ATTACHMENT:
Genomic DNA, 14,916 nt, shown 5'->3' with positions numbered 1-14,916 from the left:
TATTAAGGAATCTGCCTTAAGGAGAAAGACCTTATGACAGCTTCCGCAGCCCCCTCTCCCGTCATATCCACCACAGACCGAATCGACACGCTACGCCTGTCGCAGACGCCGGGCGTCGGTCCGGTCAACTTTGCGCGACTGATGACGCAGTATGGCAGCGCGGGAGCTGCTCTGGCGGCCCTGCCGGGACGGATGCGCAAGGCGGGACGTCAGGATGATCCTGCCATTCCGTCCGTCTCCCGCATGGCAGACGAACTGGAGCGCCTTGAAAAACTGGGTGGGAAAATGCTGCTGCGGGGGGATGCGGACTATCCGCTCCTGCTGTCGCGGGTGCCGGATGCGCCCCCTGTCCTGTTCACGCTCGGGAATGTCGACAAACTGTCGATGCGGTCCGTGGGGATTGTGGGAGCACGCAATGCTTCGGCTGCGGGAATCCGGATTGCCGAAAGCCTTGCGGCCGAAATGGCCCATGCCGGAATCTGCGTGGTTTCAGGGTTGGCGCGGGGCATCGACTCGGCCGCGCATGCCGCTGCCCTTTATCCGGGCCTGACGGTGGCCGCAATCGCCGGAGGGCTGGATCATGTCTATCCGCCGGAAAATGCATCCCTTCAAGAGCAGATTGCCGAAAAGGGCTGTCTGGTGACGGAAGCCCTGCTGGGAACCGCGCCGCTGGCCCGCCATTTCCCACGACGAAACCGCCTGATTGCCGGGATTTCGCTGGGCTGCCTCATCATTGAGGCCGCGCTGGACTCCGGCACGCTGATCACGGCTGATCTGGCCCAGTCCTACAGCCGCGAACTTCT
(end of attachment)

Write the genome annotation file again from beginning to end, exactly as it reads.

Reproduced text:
Genomic DNA, 14,916 nt, shown 5'->3' with positions numbered 1-14,916 from the left:
TATTAAGGAATCTGCCTTAAGGAGAAAGACCTTATGACAGCTTCCGCAGCCCCCTCTCCCGTCATATCCACCACAGACCGAATCGACACGCTACGCCTGTCGCAGACGCCGGGCGTCGGTCCGGTCAACTTTGCGCGACTGATGACGCAGTATGGCAGCGCGGGAGCTGCTCTGGCGGCCCTGCCGGGACGGATGCGCAAGGCGGGACGTCAGGATGATCCTGCCATTCCGTCCGTCTCCCGCATGGCAGACGAACTGGAGCGCCTTGAAAAACTGGGTGGGAAAATGCTGCTGCGGGGGGATGCGGACTATCCGCTCCTGCTGTCGCGGGTGCCGGATGCGCCCCCTGTCCTGTTCACGCTCGGGAATGTCGACAAACTGTCGATGCGGTCCGTGGGGATTGTGGGAGCACGCAATGCTTCGGCTGCGGGAATCCGGATTGCCGAAAGCCTTGCGGCCGAAATGGCCCATGCCGGAATCTGCGTGGTTTCAGGGTTGGCGCGGGGCATCGACTCGGCCGCGCATGCCGCTGCCCTTTATCCGGGCCTGACGGTGGCCGCAATCGCCGGAGGGCTGGATCATGTCTATCCGCCGGAAAATGCATCCCTTCAAGAGCAGATTGCCGAAAAGGGCTGTCTGGTGACGGAAGCCCTGCTGGGAACCGCGCCGCTGGCCCGCCATTTCCCACGACGAAACCGCCTGATTGCCGGGATTTCGCTGGGCTGCCTCATCATTGAGGCCGCGCTGGACTCCGGCACGCTGATCACGGCTGATCTGGCCCAGTCCTACAGCCGCGAACTTCT